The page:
On top of the Irish fishing industry’s pelagic and demersal trawlers losing thousands of tonnes of quota in Irish waters as the result of the recent unbalanced and unjust EU/UK Brexit deal, the vital inshore fleet are now coming under increased pressure as the Government looks likely to proceed with giving licence authority to energy companies for offshore wind farms all around the coast line.
Aside from the ‘blot on the landscape’ sight of a forest of turbines off Ireland’s world-famous beautiful coastline, the impact of the placement of such sites on inshore fishermen and also of marine tourism vessels (sea angling, whale & dolphin watching, bird watching, etc) is of critical importance.
Most worrying is the fact that many of these wind farm applications seem to be going through a consultancy stage with little discussion with the people that it will affect most.
North Irish Sea
Plans for a €1bn Irish Sea wind farm that would stretch from north Dublin to Co. Louth are at an advanced stage with Norwegian state-owned renewable energy developer Statkraft already in the first consultation phase on the 500 megawatt ‘North Irish Sea Array’ project.
It is aiming to submit a planning application this year for a project with up to 30 turbines, each 250 metres in height, that will be visible from the Dublin, Meath and Louth coastline.
While Statkraft Ireland managing director, Kevin O'Donovan stated that the company are going to ‘engage’ with the coastal communities, there has been little discussion with east coast fishermen as yet – particularly the small vessels that operate an important whelk fishery on these grounds and whom are aware that the wind farm site alone is not the only problem but the exclusion zone that surrounds them.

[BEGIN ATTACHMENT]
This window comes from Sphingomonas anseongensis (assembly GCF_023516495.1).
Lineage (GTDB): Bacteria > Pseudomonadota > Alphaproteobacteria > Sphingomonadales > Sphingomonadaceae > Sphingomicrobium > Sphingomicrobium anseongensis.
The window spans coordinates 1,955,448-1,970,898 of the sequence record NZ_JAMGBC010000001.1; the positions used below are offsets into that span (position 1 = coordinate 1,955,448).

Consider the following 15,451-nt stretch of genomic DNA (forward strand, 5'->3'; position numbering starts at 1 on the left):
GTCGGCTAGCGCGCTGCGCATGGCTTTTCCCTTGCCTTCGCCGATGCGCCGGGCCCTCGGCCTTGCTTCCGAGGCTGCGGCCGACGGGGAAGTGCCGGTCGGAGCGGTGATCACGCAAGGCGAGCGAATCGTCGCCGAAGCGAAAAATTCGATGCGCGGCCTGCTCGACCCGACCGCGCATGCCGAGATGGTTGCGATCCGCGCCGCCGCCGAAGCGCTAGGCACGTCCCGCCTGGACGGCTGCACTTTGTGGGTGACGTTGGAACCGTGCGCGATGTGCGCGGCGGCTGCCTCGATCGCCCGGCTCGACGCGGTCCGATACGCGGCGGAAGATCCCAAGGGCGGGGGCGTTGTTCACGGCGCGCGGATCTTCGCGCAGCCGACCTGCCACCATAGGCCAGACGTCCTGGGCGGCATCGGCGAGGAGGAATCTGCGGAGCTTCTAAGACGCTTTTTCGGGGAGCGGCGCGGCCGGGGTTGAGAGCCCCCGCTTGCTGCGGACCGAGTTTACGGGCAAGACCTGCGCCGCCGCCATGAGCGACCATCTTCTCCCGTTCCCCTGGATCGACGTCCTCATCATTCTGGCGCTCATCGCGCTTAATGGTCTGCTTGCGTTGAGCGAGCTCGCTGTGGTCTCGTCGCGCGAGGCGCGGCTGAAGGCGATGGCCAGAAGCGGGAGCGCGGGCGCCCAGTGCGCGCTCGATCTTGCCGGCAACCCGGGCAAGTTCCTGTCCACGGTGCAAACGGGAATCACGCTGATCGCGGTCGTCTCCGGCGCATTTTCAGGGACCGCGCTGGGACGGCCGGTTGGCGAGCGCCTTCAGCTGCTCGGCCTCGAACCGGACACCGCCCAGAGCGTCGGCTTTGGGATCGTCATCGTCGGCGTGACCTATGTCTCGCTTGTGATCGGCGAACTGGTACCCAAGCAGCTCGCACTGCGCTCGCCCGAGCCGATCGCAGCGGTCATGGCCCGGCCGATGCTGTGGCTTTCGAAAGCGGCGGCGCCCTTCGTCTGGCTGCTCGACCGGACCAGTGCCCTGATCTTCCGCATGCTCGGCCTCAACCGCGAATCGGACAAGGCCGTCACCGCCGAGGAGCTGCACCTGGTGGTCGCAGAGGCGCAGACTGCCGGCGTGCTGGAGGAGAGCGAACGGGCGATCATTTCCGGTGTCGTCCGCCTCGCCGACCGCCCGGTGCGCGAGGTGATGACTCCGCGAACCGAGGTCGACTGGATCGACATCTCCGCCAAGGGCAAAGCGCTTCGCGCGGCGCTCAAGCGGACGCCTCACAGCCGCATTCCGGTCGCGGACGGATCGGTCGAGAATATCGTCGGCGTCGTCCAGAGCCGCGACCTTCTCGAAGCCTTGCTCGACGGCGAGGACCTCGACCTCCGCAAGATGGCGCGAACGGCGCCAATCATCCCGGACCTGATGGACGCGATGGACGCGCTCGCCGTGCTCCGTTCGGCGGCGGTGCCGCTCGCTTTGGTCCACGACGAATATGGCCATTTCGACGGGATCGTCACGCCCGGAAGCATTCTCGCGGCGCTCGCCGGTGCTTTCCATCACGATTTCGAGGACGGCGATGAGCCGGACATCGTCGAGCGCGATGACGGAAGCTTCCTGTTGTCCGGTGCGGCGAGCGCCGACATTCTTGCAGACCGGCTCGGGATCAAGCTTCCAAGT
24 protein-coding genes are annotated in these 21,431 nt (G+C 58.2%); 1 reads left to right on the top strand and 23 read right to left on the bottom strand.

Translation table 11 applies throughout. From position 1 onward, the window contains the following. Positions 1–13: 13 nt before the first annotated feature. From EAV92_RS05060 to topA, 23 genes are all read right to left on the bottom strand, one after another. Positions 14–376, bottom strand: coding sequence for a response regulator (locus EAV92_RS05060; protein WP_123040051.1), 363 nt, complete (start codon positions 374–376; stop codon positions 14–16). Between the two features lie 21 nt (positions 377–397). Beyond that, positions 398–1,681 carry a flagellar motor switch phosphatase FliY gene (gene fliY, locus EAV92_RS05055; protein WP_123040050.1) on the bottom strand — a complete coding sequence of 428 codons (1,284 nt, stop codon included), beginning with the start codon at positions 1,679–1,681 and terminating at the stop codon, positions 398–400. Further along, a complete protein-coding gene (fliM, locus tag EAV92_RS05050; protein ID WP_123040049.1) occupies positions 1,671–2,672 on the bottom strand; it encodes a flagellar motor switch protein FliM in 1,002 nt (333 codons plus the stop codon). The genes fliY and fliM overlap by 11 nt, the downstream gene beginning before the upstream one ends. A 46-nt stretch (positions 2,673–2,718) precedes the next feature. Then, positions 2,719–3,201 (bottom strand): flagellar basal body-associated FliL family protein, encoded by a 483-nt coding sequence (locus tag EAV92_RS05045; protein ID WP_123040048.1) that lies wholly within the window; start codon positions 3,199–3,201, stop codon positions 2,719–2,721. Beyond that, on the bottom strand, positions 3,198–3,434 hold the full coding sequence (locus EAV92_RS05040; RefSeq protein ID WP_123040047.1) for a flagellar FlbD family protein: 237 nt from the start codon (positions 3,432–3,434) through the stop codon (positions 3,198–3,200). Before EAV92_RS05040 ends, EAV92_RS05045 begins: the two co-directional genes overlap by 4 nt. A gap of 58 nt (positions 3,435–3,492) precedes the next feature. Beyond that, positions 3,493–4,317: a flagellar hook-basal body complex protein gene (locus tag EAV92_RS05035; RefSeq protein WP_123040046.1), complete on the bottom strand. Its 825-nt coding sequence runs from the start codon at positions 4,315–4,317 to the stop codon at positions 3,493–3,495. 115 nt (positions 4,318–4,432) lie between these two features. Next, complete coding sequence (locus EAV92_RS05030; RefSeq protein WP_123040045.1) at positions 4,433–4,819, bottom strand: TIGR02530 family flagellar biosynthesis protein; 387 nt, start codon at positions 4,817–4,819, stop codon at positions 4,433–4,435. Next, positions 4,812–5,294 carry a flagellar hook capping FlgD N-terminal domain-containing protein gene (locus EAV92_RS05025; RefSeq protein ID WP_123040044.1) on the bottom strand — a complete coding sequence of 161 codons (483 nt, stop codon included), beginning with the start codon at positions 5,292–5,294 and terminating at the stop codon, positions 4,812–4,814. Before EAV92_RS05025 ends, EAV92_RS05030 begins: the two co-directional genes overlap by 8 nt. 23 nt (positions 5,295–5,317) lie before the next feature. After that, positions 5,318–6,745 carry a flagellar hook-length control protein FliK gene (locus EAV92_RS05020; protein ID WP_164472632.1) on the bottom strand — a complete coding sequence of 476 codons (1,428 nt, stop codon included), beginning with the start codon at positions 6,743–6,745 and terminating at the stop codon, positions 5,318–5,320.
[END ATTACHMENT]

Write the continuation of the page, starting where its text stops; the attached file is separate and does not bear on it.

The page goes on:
Meanwhile, another company, Aniar Offshore Array Limited, an Irish ORE development company, are proposing to develop an offshore wind energy array off the coasts of Sligo, Leitrim and South Donegal.
This project is currently in the early stages of application for an Investigatory Foreshore Licence and, the company state, if the licencing authority grant the Foreshore Licence requested, Aniar Offshore Array intend to “fully investigate the feasibility of the development by carrying out site-specific investigations and survey work”.
While Aniar state that the actual sites (Phase 1 (Static) and Phase 2 (Floating) are 180 sq. km and 125 sq. km, the fact that the total ‘site investigation area’ within which the surveys are to be conducted is a vast 1,162.26 sq. km, encompassing most of Donegal Bay, and run right up to the shoreline on the southern side of the bay where presumably the cables would come onto land.
This proposed site, which has only become known amongst Donegal Bay fishermen in recent days following highlighting by the Irish Fishing & Seafood Alliance (IFSA), is causing great concern as the area includes both hard and clean grounds and therefore would have a major impact on small trawlers and potters.